Who’d have thought that a visit to an Aboriginal dance performance would lead to one of the most authentic and incredible Indigenous experiences of Raffles young life? Certainly not me. But that is exactly what happened at Katoomba’s Waradah Aboriginal Centre.
We find ourselves at the centre after stopping to wax philosophic with Katoomba’s famous three sisters, who Sugarpuff insists are called Kylie, Betty and Rosie … something she knows because, she declares, they told her. Right. A little concerned that she’s holding conversations with monoliths, I point out that she isn’t all that fluent in several-million-year-old rock and it might be an idea for us to check those names, just in case!
Waradah Aboriginal Centre, just 50 metres up the road from the Echo Point Lookout, seems like a sensible place to do just that. And alas for Sugarpuff, we discover that Aboriginal dreamtime stories have the three sisters named as Meehni, Wimlah and Gunnedoo. Sugarpuff remains unconvinced but is soon distracted by a table of craft activities, laid out for the centres excellent immersive school holiday program.
I am more inclined to examine an art gallery showcasing a collection of authentic Aboriginal artwork from the Central and Western Desert areas of Australia. Much of the artwork is based on ancient stories and symbols and I am soon lost in the tales hidden in the artworks, shared with me by the knowledgeable Indigenous staff.
I am interrupted from my lesson in Indigenous symbolism only by the squealing of Raffles and Sugarpuff who, with their faces newly smeared in ochre, appear to have become artworks themselves.
From their wild gesticulating and squawking, I gather there’s a show about to start so I follow them into the darkness of the theatre to take in a series of Aboriginal dance and didgeridoo performances.
While each performance is mesmerising, it is the dreamtime story behind the creation of the Didgeridoo that sets Raffles imagination alight, and afterwards my enamoured boy has a million questions for the performers.
Peter, from the Garul Gigula Clan of the Ngemba Tribe in North West NSW, and Waradah Aboriginal Centre’s head dancer, does his best to answer. An Elder in his tribe, Peter’s knowledge is vast and he invites us into the centre’s education room so Raff and he can chat a little more.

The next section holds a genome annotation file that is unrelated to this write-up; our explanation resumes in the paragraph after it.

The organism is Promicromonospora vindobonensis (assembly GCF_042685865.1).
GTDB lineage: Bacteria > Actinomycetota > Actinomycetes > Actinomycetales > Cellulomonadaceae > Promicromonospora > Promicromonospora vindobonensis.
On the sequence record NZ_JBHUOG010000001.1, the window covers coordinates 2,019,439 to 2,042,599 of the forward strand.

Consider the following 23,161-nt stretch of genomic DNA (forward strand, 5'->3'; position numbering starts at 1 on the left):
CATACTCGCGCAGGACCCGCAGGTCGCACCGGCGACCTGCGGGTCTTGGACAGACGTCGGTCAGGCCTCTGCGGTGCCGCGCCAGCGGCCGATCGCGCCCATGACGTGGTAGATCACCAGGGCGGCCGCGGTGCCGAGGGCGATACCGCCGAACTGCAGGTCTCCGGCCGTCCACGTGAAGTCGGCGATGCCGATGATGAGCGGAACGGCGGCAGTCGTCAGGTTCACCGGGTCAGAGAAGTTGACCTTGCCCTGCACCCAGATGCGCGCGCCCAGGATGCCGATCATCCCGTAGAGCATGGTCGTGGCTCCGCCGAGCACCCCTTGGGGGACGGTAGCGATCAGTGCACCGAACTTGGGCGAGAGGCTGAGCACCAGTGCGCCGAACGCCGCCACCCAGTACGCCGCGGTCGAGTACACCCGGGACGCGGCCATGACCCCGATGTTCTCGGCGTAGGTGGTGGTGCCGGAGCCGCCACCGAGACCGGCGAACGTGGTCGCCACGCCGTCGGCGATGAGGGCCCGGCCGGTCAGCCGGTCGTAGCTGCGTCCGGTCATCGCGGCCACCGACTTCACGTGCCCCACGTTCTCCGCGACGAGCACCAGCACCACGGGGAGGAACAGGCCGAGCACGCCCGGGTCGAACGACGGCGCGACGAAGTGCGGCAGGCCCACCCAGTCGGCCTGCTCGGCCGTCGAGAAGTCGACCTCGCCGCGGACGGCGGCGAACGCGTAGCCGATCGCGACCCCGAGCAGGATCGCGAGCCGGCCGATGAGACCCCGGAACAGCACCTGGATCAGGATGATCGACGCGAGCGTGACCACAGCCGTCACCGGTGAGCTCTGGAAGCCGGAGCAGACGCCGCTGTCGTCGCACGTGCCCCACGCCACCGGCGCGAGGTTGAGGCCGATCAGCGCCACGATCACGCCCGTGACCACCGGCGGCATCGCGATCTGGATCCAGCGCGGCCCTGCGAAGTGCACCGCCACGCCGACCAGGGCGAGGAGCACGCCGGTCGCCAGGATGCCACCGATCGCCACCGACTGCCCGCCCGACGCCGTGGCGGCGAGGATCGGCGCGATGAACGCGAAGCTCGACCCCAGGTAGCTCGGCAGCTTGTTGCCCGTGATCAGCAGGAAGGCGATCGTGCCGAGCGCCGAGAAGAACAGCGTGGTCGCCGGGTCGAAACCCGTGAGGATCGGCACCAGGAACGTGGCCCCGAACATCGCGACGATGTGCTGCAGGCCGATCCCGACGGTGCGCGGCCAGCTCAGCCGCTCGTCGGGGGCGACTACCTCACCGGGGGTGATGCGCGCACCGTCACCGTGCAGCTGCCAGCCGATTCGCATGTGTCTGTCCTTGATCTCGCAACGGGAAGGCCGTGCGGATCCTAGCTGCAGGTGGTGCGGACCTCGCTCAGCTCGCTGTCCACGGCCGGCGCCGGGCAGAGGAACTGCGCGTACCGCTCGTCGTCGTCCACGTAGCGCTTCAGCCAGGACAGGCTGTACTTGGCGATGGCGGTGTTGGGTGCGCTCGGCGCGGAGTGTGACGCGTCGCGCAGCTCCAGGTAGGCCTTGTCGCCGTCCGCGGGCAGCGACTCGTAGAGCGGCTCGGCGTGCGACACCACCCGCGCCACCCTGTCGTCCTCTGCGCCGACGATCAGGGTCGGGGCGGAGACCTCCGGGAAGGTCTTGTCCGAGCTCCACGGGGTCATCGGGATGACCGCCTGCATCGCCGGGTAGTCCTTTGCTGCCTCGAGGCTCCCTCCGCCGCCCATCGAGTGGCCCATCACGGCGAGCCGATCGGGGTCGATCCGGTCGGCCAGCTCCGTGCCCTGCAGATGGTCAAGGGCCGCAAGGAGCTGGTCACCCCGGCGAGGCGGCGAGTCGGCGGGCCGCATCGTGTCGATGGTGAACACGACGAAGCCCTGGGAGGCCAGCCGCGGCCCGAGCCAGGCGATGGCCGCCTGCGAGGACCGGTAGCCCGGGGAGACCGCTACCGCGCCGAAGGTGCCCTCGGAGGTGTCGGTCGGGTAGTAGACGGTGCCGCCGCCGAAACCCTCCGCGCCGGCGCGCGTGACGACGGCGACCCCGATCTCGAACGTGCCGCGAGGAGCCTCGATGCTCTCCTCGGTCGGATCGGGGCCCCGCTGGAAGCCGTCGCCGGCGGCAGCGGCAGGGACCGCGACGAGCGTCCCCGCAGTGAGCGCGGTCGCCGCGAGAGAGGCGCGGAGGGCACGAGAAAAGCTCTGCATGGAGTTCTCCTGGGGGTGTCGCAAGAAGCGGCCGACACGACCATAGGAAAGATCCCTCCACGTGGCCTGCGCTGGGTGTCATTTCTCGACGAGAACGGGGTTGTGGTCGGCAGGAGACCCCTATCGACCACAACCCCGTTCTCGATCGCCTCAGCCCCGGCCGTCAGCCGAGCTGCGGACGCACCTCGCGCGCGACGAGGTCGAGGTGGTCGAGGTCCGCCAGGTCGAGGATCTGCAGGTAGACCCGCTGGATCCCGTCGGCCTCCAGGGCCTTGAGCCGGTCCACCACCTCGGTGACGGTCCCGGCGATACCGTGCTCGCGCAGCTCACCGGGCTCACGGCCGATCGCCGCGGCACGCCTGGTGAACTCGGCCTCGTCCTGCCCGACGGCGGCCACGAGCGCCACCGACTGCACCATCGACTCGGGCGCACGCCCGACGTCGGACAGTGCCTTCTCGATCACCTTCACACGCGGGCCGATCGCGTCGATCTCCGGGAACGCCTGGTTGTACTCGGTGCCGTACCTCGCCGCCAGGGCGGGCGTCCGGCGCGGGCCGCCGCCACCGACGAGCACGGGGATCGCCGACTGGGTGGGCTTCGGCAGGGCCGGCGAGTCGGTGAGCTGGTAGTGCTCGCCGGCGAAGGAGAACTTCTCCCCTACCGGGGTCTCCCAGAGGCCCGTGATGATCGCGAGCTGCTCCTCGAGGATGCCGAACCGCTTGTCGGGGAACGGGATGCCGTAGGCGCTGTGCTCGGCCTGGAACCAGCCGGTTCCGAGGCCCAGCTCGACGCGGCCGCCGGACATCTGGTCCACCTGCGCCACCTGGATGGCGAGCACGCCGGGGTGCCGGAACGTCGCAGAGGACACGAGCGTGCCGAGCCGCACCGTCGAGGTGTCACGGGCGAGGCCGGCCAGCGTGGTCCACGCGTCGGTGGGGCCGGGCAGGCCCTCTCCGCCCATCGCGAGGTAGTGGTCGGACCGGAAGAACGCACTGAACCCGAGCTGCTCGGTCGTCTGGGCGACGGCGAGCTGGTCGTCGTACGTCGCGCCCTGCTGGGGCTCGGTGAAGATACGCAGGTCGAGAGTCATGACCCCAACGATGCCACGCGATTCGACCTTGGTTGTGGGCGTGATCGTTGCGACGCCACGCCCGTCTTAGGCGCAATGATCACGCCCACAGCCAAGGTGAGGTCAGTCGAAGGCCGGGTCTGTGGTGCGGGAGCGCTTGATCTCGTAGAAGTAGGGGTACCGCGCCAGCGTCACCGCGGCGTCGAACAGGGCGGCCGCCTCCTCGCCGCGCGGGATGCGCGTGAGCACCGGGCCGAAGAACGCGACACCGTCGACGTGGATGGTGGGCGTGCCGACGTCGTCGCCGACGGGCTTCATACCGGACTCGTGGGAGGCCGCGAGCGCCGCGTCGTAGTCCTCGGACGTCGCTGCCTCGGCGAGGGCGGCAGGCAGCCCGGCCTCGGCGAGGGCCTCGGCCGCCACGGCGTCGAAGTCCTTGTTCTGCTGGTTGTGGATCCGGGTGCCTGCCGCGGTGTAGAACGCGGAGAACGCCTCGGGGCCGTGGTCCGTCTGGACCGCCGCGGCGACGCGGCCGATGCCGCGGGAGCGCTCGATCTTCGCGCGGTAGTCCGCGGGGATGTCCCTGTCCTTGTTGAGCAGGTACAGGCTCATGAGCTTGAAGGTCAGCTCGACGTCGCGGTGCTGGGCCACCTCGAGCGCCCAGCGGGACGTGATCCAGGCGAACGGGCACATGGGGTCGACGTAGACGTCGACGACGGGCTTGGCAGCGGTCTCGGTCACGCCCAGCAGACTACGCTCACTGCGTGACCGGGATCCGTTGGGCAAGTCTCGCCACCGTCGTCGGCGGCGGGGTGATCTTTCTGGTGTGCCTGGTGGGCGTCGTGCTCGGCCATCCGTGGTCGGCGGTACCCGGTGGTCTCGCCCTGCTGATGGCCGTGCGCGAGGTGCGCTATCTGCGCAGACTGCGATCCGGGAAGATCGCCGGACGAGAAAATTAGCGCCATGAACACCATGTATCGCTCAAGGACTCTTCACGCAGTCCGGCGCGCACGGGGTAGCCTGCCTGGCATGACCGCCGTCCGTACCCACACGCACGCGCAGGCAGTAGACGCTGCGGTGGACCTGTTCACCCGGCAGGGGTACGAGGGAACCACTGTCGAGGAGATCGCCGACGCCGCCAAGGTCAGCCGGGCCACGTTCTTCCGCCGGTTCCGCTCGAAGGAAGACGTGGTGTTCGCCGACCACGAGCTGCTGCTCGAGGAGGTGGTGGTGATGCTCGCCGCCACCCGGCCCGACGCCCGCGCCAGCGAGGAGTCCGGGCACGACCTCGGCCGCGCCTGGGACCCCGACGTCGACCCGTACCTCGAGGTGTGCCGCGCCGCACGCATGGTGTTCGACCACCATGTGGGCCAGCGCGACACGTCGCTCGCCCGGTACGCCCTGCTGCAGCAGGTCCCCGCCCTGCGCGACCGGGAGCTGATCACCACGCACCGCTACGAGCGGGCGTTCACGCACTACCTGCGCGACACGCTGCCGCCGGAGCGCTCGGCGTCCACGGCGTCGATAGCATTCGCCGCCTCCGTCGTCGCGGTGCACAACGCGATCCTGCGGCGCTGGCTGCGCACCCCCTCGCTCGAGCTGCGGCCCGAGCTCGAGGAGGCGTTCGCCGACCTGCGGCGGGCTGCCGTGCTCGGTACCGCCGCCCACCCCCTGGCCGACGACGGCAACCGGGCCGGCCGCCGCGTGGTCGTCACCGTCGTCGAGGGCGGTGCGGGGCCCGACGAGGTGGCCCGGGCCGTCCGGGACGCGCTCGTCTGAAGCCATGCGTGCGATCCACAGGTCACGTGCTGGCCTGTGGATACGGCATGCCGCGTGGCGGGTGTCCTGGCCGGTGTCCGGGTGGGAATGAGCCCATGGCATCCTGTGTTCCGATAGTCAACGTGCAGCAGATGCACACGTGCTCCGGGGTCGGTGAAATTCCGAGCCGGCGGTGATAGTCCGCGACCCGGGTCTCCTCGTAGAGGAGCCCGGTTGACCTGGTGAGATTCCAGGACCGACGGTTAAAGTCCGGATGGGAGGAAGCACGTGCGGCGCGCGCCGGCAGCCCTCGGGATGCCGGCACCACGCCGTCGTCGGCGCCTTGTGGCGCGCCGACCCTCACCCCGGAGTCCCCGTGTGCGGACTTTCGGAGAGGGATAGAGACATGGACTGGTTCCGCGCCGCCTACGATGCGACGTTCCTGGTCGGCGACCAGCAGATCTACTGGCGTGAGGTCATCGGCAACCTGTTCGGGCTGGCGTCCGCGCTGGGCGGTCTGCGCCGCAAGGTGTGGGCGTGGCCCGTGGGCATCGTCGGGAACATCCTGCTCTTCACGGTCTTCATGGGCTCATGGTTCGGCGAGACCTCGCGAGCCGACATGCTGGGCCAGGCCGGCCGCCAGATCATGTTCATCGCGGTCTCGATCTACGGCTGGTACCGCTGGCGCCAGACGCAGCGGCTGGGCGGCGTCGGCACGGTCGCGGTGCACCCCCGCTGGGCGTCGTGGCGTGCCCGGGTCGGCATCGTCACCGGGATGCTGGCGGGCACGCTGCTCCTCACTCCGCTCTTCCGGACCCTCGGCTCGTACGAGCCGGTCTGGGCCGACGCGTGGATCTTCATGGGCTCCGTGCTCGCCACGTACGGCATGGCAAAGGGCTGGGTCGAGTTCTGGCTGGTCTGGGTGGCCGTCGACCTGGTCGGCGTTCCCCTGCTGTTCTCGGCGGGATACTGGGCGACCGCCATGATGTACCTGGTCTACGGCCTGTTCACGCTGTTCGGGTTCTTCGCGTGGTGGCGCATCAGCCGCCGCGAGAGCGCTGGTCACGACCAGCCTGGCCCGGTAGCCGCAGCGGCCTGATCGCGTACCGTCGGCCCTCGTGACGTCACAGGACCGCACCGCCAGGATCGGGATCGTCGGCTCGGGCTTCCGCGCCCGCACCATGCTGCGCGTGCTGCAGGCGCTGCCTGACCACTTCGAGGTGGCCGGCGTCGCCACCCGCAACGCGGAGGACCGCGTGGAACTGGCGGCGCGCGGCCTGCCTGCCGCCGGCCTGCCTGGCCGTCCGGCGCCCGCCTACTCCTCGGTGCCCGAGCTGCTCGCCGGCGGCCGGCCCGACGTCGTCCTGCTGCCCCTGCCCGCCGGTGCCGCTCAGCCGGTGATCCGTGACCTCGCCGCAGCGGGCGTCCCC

Their conversation sparks some kind of connection between them and Peter, sensing Raffles passion for Indigenous culture and willingness to learn, blows us away by asking Raffles to pop over to his house later that afternoon, so he can teach him even more about the didgeridoo. With pleading eyes Raffles asks if he can go and I agree to bring him by.
And that’s when the magic happens.
As we arrive, Raffles is handed a boxwood Eucalyptus trunk as tall as he is, that has been pre-hollowed by termites. Then Peter asks my wide-eyed boy if he’s up for some hard graft, because he is about to make a didgeridoo, the hard way.
Raffles is more than up for the challenge. Peter shows Raffles how to ensure the trunk is completely clean, bashing out any bits the termites may have left behind. Then he puts Raffles to work stripping the wood of bark with a sickle, Peter advising him on technique and standing by to ensure he doesn’t lop off an arm or leg, which would be inconvenient to say the least.
Together they work for the best part of an hour and when it is time for us to go, Peter hands Raffles the didgeridoo, which is his to keep, with instructions not only on how to finish his masterpiece with sand paper and lacquer, but how to play it like a pro.
It is a moment Raffles will remember for a lifetime. And once again, I am reminded that it is not only the places but the people we meet that makes travel so special for our children.